I am sooo glad I got the doppler back, by the way, since it is really the only thing between me and full-blown panic at this point. I suppose I could just get a stethoscope, but I like the digital readout and the fact that I can compare the sounds to what I'm used to hearing.
Anyway, she did an ultrasound and an hour of monitoring in her office and decided that I was having too many contractions and needed to go for overnight monitoring until they subsided. Which I didn't mind - better safe than sorry and all that.
The contractions were the same sort of tightening that I've had for a while now, so I hadn't thought much of it. But at the hospital they were getting bigger and closer together, so my OB finally ordered terbutaline, which shut them right down. Apparently, it sometimes just takes one dose to calm the muscle and sort of reset things. The theory is that my little tag of placenta gets irritated and then it bleeds and the whole uterus gets irritated and that causes contractions. Obviously, the main problem would be if the placenta gets so irritated that it starts to detach. And of course, the thing that is most likely to irritate it is Mr. Baby himself, mashing it with his (relatively) gigantic feet.
So, a night in the hospital isn't so bad, right? Except that when I called my husband to tell him what was going on and ask him to bring me my computer and my already-packed bag, he said he was "really, really sick" and didn't want to go out in the rain and into a germy hospital and that it was exhausting enough that he had to pick up our daughter and figure out dinner, etc. etc., and that he would just pick me up in the morning.
Um.... really? For one thing, I hadn't eaten anything except oatmeal at about 7:00 am. And even though the hospital looks kind of like a fancy spa, the food is the same old soggy bland stuff that any hospital serves. I pointed this out to him, and he told me to order take-out. Yes, that's right - my husband told his pregnant wife, in the hospital for the third time, that he wasn't going to drive the twelve blocks to see her, much less bring her anything like decent food or a toothbrush.
I am pretty sure I will never forgive him. I mean, I won't hold it against him actively, but it will go into the general understanding of how our relationship works. And the thing is, he's basically a good guy - I am always caught off guard by his detachment from me when I need him the most. I mean, it's not like I was asking for much.
And to make matters worse, the on-call doctor never showed up the next morning. I was supposed to be released if the contractions hadn't come back, but nobody would officially let me go. By lunchtime I told the nurses that I was done, I took off the monitors and got dressed - there was a hep-lock in my arm, but no IV, so at least I could get my sleeve on. I called my husband and told him to come immediately.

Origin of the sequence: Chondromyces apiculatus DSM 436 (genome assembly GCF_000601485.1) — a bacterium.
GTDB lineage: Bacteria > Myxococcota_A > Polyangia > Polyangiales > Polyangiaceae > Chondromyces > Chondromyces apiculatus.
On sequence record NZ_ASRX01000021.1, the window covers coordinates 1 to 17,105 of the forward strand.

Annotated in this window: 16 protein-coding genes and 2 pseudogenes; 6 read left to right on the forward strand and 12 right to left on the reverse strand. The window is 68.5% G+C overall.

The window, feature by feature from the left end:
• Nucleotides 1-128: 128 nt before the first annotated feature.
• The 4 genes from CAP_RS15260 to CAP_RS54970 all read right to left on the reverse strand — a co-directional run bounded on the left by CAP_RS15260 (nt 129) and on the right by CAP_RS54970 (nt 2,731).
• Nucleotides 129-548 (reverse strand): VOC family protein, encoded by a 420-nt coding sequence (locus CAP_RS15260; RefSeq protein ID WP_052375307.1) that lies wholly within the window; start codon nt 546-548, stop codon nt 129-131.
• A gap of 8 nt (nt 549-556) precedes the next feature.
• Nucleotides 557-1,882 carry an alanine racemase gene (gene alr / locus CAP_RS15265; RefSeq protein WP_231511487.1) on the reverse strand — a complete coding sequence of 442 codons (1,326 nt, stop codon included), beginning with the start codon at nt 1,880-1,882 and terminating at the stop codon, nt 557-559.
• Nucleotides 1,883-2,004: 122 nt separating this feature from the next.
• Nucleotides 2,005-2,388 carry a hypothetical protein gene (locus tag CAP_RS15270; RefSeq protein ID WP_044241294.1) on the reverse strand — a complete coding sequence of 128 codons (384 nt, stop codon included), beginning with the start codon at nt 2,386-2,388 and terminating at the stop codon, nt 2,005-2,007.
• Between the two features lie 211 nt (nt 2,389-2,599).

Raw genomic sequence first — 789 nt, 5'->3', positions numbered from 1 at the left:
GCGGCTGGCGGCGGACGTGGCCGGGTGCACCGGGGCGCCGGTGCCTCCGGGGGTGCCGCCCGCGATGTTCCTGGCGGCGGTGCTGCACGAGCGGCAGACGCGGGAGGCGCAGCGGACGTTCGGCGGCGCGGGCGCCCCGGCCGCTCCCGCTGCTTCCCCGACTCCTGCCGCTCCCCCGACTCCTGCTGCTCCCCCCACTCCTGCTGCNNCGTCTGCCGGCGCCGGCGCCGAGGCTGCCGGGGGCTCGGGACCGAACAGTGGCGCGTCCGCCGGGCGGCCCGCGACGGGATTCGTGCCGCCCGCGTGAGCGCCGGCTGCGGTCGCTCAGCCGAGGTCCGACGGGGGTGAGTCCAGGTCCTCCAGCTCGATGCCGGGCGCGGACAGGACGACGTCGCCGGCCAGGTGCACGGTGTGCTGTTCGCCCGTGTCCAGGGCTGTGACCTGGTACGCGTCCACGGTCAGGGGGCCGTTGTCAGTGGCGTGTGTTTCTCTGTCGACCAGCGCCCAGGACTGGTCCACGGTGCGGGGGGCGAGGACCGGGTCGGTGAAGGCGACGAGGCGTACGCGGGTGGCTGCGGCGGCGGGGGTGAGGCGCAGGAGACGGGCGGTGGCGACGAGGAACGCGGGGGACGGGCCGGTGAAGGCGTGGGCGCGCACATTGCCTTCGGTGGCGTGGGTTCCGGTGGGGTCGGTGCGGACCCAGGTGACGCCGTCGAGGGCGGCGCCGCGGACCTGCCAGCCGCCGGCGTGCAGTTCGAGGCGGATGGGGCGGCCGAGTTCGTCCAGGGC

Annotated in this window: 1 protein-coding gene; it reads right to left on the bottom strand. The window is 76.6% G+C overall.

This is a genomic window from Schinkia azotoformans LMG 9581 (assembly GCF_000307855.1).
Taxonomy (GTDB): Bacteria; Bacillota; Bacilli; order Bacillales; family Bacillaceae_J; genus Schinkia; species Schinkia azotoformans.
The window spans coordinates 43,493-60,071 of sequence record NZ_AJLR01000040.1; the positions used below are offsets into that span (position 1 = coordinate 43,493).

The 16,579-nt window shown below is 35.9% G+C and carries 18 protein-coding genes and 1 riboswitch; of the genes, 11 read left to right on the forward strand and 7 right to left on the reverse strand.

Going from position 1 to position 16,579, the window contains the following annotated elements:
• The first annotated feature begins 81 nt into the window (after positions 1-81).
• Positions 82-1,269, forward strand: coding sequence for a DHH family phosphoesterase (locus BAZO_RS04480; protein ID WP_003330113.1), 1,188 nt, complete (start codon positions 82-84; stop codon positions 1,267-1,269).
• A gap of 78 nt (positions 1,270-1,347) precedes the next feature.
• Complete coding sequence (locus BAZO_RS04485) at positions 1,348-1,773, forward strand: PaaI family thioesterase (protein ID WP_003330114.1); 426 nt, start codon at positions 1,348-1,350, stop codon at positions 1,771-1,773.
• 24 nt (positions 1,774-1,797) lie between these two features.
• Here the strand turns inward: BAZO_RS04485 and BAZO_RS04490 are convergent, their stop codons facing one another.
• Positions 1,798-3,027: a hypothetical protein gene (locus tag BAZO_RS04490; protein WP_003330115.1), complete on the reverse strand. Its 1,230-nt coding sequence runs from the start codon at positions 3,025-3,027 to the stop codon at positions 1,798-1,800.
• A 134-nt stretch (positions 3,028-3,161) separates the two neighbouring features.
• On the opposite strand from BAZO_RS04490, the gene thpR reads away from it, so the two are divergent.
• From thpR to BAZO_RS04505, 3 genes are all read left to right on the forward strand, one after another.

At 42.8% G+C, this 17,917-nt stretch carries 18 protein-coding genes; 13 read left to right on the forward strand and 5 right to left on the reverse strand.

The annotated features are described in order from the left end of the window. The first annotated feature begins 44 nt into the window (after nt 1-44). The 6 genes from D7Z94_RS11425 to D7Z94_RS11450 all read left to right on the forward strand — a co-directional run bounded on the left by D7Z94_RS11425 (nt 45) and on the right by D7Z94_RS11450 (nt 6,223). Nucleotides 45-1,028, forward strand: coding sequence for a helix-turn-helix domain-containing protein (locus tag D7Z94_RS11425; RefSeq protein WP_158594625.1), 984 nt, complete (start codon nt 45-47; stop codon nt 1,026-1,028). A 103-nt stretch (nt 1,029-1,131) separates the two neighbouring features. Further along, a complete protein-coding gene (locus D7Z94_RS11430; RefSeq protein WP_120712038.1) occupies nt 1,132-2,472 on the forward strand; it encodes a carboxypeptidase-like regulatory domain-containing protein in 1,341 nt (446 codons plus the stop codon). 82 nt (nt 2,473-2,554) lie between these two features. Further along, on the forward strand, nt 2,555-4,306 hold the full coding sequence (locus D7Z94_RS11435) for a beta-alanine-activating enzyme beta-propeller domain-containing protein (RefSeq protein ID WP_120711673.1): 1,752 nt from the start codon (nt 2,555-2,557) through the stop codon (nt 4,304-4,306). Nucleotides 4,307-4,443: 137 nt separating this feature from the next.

I hadn't had any real food (graham crackers the night before, a soggy pancake and old lukewarm coffee for breakfast - the ideal pregnancy diet!) for almost 30 hours. I hadn't brushed my teeth or taken a shower. I felt like I was in jail. The nurses made some half-hearted excuses for the doctor, but it was pretty obvious that if the on-call isn't your own doctor and you're basically fine, there isn't hope for much consideration. I asked if I could just take the hep-lock out myself, so they paged the doctor and I was released over the phone. Why did I have to wait until noon for that?
My husband did at least come to pick me up, but he wouldn't come up to L&D. A wheelchair guy took me down to the lobby - my husband had somehow managed to gather the strength to drag his carcass from the ten-minute parking spots right outside the door to the seating area inside.
I am telling you, I have a lot of sympathy for anyone with a horrible respiratory illness. I've had bronchitis (several times), whooping cough and mycoplasmic pneumonia. I worked on a master plan for the redevelopment of a major respiratory hospital, including interviews with long-term patients and staff. I know how weak and awful you can feel when you can't breathe properly. But I also know that if you're doing that badly you wouldn't be able to go watch basketball with the guys later that day.
I'm just focussing on the fact the baby is doing well, that I am past 34 weeks now, that in another week and a half my OB won't do anything to stop my contractions, and that I may have a chance to raise a boy to be a considerate and compassionate man. The kind who would bring his hospitalized wife a spinach salad with grilled chicken, maybe.